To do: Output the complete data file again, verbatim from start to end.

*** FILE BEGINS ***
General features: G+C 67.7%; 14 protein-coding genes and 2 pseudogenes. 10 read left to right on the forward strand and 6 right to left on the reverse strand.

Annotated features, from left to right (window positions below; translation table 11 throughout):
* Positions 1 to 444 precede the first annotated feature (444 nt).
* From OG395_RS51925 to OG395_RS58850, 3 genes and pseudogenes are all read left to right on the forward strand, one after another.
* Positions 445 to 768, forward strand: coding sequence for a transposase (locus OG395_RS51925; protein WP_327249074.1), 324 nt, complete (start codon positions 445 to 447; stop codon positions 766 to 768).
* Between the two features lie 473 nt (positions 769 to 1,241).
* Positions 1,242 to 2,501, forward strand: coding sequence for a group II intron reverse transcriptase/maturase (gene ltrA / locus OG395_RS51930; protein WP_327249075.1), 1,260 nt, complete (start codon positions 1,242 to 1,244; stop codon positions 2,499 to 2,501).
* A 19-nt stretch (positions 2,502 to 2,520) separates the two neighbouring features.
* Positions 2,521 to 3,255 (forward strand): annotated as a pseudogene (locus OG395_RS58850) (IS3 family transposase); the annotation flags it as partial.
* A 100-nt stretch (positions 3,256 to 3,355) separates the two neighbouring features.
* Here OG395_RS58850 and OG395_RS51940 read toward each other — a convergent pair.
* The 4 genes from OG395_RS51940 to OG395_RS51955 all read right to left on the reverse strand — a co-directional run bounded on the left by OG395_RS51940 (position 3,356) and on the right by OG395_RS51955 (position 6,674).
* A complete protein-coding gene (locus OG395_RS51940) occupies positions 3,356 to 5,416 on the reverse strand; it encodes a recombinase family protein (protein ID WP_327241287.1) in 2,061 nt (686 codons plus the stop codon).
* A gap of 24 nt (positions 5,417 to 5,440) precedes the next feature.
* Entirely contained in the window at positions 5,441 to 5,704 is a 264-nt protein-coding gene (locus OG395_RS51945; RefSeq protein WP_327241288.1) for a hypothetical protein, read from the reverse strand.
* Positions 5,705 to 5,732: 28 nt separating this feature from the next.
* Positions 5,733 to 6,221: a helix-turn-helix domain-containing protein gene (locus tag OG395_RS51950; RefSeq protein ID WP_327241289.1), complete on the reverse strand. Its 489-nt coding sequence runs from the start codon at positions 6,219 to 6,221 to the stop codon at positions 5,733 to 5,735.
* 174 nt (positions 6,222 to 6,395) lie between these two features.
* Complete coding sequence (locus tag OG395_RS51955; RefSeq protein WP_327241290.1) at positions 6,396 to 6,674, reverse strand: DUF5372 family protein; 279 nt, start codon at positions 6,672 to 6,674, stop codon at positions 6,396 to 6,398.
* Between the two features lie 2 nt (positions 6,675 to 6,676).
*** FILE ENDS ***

General features: G+C 67.7%; 14 protein-coding genes and 2 pseudogenes. 10 read left to right on the forward strand and 6 right to left on the reverse strand.

Annotated features, from left to right (window positions below; translation table 11 throughout):
* Positions 1 to 444 precede the first annotated feature (444 nt).
* From OG395_RS51925 to OG395_RS58850, 3 genes and pseudogenes are all read left to right on the forward strand, one after another.
* Positions 445 to 768, forward strand: coding sequence for a transposase (locus OG395_RS51925; protein WP_327249074.1), 324 nt, complete (start codon positions 445 to 447; stop codon positions 766 to 768).
* Between the two features lie 473 nt (positions 769 to 1,241).
* Positions 1,242 to 2,501, forward strand: coding sequence for a group II intron reverse transcriptase/maturase (gene ltrA / locus OG395_RS51930; protein WP_327249075.1), 1,260 nt, complete (start codon positions 1,242 to 1,244; stop codon positions 2,499 to 2,501).
* A 19-nt stretch (positions 2,502 to 2,520) separates the two neighbouring features.
* Positions 2,521 to 3,255 (forward strand): annotated as a pseudogene (locus OG395_RS58850) (IS3 family transposase); the annotation flags it as partial.
* A 100-nt stretch (positions 3,256 to 3,355) separates the two neighbouring features.
* Here OG395_RS58850 and OG395_RS51940 read toward each other — a convergent pair.
* The 4 genes from OG395_RS51940 to OG395_RS51955 all read right to left on the reverse strand — a co-directional run bounded on the left by OG395_RS51940 (position 3,356) and on the right by OG395_RS51955 (position 6,674).
* A complete protein-coding gene (locus OG395_RS51940) occupies positions 3,356 to 5,416 on the reverse strand; it encodes a recombinase family protein (protein ID WP_327241287.1) in 2,061 nt (686 codons plus the stop codon).
* A gap of 24 nt (positions 5,417 to 5,440) precedes the next feature.
* Entirely contained in the window at positions 5,441 to 5,704 is a 264-nt protein-coding gene (locus OG395_RS51945; RefSeq protein WP_327241288.1) for a hypothetical protein, read from the reverse strand.
* Positions 5,705 to 5,732: 28 nt separating this feature from the next.
* Positions 5,733 to 6,221: a helix-turn-helix domain-containing protein gene (locus tag OG395_RS51950; RefSeq protein ID WP_327241289.1), complete on the reverse strand. Its 489-nt coding sequence runs from the start codon at positions 6,219 to 6,221 to the stop codon at positions 5,733 to 5,735.
* 174 nt (positions 6,222 to 6,395) lie between these two features.
* Complete coding sequence (locus tag OG395_RS51955; RefSeq protein WP_327241290.1) at positions 6,396 to 6,674, reverse strand: DUF5372 family protein; 279 nt, start codon at positions 6,672 to 6,674, stop codon at positions 6,396 to 6,398.
* Between the two features lie 2 nt (positions 6,675 to 6,676).